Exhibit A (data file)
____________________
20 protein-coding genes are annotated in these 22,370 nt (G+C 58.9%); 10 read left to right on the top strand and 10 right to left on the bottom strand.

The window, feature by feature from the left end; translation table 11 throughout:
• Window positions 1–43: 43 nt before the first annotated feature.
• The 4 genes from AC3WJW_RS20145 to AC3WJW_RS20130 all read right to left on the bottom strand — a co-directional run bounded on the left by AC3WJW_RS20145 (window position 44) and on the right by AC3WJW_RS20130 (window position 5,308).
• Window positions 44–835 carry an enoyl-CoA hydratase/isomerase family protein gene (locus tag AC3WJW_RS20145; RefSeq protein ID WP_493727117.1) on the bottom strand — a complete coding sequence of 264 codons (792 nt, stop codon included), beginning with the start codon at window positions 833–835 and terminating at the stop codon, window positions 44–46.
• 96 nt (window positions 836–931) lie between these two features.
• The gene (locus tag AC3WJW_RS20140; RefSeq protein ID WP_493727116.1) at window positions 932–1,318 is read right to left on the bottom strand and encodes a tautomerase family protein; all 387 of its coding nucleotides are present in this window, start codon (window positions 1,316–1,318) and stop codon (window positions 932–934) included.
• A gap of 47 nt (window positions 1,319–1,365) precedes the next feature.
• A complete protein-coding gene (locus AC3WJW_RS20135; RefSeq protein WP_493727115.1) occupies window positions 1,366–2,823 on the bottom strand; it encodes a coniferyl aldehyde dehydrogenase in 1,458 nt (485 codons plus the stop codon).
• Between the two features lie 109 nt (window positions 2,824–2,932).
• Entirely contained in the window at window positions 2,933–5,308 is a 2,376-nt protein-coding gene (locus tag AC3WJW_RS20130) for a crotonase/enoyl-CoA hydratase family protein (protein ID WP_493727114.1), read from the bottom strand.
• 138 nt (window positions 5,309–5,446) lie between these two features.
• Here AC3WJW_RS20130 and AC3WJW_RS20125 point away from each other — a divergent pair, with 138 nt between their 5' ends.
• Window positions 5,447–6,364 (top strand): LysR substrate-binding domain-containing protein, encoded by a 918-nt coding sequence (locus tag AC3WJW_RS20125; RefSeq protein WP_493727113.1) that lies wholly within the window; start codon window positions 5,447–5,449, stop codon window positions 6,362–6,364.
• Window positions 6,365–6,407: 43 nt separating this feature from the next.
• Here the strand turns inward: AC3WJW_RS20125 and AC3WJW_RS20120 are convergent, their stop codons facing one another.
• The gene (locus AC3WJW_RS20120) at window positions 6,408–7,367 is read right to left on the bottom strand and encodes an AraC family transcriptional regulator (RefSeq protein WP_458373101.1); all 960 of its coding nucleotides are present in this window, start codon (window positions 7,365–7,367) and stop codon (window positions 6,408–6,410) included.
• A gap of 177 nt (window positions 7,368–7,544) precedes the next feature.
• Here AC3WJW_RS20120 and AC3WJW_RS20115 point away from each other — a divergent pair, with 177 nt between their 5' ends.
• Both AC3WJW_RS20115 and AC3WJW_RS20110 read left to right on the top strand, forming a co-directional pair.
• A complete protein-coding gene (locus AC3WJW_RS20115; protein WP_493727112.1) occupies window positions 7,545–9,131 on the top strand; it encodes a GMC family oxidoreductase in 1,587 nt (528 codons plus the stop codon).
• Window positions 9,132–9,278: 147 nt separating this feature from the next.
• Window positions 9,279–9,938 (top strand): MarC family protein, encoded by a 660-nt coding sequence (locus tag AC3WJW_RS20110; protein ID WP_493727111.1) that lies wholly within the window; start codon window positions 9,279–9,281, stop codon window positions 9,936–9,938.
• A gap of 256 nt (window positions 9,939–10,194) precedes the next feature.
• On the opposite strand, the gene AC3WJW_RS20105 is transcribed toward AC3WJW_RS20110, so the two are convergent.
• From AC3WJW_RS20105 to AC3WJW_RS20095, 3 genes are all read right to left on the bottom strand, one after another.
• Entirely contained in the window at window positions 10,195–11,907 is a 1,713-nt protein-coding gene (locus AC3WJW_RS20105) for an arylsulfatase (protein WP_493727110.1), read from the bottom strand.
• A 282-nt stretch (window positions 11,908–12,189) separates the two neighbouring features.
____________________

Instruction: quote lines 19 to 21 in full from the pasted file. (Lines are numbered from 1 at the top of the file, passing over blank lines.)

• Here AC3WJW_RS20120 and AC3WJW_RS20115 point away from each other — a divergent pair, with 177 nt between their 5' ends.
• Both AC3WJW_RS20115 and AC3WJW_RS20110 read left to right on the top strand, forming a co-directional pair.
• A complete protein-coding gene (locus AC3WJW_RS20115; protein WP_493727112.1) occupies window positions 7,545–9,131 on the top strand; it encodes a GMC family oxidoreductase in 1,587 nt (528 codons plus the stop codon).